As we age, preventative health is imperative to our overall health. Dr. Susan Behnawa, our geriatrician who practices out of our Sun City office, states that one major concern individuals have as they age is not wanting to lose who they are, which is ultimately housed in one’s cognitive abilities. Dementia, or Major Neurocognitive Disorder, is a category of illness that affects many adults as they get older, whether it be through vascular trauma or just through general aging. It is imperative to educate yourself on the different kinds of dementia and cognitive disabilities so that you can be prepared for the future or be able to identify these symptoms in a loved one.
What is Dementia?
Dementia is a demonstrable cognitive impairment that affects an individual’s ability to function and live independently. Dr. Behnawa believes that Dementia as most know it, is a bit of a loaded term surrounded by stigma, a more fitting term for this category of cognitive impairment would be Major Neurocognitive Disorder. Major Neurocognitive Disorder can be described in differentiating ways, from vascular dementia like a stroke or brain bleed, to Alzheimer’s and frontal-temporal dementia. Alzheimer’s and vascular dementia are the most common types of neurocognitive disorders. Alzheimer’s and dementia can be categorized by a slow and gradual memory change. The most textbook cases of Alzheimer’s would be in an individual in their 70s and 80s who is beginning to experience short term memory loss. Whether that means forgetting what one ate for breakfast or the inability to recall recent conversations with a loved one, this short-term memory loss happens more frequently as the Alzheimer’s progresses. One of the most distinguishing factors of Alzheimer’s specifically is that the individual is unaware that the memory loss is occurring. The diagnosis of this type of memory loss usually comes from family members who notice a gradual change in their loved ones. Another way a physician would be able to ascertain whether a person is suffering with Alzheimer’s is when a patient comes into the hospital for a completely separate condition, like a heart attack or surgery, but their cognitive abilities are seen as being less than optimal. One sign that is always hopeful for physicians in regards to memory loss is if a patient is self-aware of the gaps in their own memory. If a patient is having insight into their own memory loss, it is a surefire sign that the dementia is not at severe, but if a patient is not aware of these gaps, it’s typically more concerning for physicians.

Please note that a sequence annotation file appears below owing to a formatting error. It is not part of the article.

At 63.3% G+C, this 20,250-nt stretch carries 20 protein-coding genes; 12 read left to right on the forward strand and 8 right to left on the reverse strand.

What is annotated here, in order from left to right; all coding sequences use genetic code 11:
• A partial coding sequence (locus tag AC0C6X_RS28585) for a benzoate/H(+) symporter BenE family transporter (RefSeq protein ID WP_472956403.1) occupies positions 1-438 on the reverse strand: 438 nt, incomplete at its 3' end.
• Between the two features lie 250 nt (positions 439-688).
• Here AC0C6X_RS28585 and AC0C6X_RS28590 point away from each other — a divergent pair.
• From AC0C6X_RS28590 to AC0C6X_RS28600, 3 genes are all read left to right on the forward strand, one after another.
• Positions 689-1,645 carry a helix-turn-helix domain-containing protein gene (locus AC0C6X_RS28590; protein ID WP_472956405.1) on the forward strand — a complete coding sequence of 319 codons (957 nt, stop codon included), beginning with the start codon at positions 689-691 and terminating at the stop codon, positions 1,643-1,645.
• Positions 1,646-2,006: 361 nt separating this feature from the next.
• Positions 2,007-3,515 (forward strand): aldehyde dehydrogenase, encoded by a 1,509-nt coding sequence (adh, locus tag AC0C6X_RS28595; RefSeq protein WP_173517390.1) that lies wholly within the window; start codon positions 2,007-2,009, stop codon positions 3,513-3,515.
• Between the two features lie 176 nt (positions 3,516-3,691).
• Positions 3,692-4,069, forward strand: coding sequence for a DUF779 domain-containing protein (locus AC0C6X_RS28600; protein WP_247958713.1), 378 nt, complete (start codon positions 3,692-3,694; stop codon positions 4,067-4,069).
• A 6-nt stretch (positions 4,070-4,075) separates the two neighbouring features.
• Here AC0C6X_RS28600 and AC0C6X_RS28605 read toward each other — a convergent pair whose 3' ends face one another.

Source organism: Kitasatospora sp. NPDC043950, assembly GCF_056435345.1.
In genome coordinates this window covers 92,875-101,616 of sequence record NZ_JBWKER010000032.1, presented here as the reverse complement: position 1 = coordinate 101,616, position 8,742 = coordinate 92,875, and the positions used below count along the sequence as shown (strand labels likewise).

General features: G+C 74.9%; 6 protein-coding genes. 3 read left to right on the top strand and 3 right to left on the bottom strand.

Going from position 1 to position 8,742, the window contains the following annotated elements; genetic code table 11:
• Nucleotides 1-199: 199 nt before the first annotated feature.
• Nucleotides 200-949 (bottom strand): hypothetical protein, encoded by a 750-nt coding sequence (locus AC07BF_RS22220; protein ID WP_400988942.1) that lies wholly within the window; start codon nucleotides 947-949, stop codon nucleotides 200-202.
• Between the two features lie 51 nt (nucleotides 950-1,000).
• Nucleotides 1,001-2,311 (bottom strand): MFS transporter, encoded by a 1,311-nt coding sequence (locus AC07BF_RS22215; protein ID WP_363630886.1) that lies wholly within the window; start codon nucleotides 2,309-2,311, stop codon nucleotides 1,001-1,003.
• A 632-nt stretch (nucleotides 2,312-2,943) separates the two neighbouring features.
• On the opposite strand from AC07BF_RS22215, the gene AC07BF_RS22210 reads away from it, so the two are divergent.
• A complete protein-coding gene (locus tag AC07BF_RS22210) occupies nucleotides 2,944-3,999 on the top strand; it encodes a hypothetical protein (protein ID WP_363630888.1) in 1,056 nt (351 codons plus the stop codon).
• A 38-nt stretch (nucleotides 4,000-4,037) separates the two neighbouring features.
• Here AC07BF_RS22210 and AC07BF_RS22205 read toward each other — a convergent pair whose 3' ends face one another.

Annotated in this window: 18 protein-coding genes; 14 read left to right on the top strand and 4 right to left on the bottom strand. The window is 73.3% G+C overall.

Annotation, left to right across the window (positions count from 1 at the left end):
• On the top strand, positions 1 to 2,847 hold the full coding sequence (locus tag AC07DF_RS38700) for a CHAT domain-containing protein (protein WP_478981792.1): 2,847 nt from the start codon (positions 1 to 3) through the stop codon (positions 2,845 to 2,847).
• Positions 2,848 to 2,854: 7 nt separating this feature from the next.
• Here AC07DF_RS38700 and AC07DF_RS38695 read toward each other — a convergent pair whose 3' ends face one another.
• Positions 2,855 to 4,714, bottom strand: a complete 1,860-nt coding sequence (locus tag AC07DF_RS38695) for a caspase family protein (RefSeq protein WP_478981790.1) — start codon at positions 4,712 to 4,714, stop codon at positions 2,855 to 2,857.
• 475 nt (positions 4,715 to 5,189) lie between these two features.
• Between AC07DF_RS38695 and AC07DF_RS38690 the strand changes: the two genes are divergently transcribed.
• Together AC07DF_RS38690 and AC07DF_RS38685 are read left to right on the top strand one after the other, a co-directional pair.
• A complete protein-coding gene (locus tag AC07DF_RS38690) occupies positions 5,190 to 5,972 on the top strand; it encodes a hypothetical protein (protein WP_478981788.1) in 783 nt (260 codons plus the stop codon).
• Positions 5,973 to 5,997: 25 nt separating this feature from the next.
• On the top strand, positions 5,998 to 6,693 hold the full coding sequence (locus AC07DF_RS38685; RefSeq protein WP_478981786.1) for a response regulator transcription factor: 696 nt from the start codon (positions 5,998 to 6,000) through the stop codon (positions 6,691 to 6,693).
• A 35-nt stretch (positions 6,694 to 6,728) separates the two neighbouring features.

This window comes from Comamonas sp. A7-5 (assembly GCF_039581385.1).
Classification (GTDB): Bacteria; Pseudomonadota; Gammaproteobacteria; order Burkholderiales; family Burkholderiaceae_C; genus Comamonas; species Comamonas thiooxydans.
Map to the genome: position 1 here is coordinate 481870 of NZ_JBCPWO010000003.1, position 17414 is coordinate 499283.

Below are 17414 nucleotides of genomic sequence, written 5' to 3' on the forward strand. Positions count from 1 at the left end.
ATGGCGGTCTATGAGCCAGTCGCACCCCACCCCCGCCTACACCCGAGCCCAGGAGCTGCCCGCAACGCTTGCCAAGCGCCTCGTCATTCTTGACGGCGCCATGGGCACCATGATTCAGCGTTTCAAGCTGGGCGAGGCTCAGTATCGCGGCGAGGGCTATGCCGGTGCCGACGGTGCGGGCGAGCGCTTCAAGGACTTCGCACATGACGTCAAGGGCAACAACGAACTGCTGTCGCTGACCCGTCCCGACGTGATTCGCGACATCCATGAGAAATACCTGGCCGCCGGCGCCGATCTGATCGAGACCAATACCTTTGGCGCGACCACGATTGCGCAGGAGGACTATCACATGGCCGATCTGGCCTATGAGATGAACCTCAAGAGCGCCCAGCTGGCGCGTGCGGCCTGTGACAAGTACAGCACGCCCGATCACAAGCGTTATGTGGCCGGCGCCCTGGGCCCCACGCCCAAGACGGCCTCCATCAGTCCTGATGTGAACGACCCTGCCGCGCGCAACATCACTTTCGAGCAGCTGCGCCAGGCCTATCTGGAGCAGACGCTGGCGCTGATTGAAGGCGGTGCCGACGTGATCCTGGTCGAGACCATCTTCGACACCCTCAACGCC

When we talk about the gradual onset of Alzheimer’s dementia, there can be differing opinions on what “gradual” means to each individual. Physicians will do a memory test on patients who are exhibiting symptoms of Alzheimer’s. Individuals with a higher level of education (graduate or doctorate degree) that have been living at a high level of brain capacity, whether in their life or vocation (doctor or lawyer), there is a lot less margin for that patient to do poorly on the memory test. Conversely, if a patient is illiterate or did not attend school past grade school, the expectations of a memory test may not be as high. Higher levels of education and cognitive ability tend to be able to compensate or even hide memory loss. Depending on how the patient performed on the memory test will determine how far along their major neurocognitive disorder has progressed.
Vascular dementia is another type of cognitive impairment however it differs from Alzheimer’s in a few main ways. The first is that it usually has an immediate onset brought about by trauma, like a brain bleed or a stroke. The second way that it differs from Alzheimer’s dementia is that this type of dementia can often be cured with aggressive rehabilitative therapies, medication and time.
Exercise can also have a beneficial impact on one’s cognitive health. Studies show seniors that commit to at least thirty minutes of aerobic activity daily prove to show preservation in their brain volume and mass in the temporal lobe and hippocampus.
Rancho offers a wide variety of fitness and health classes to our patients 55+ in our senior centers. There are currently centers in Hemet, Sun City, and we partner with a local gym in Murrieta. We offer Zumba, yoga, line dancing, strength and balance, cooking classes, and CrossFit classes to our patients, all completely FREE of charge.
If you have any questions or concerns about major neurocognitive disorders, please consult your primary care physician. If you are 55+ and are looking for a doctor to entrust your care, or would like more information on our classes, please call us at (951) 225-6807
Who We Are
We are family physicians serving south Riverside county with the highest quality of care. Rancho’s goal is to approach medicine differently by offering more cohesive care and education that extends beyond the four walls of the exam room. We do not just make suggestions and write prescriptions, we have taken steps to improve the health of our patients. Our family physicians have developed educational content that empowers their community to make healthy lifestyle changes. We also have free senior centers for our patients 65 and older that are full of exercise and nutrition classes as well as full online courses teaching a wide variety of health topics. We pride ourselves on going beyond the exam room to make our community healthier and happier.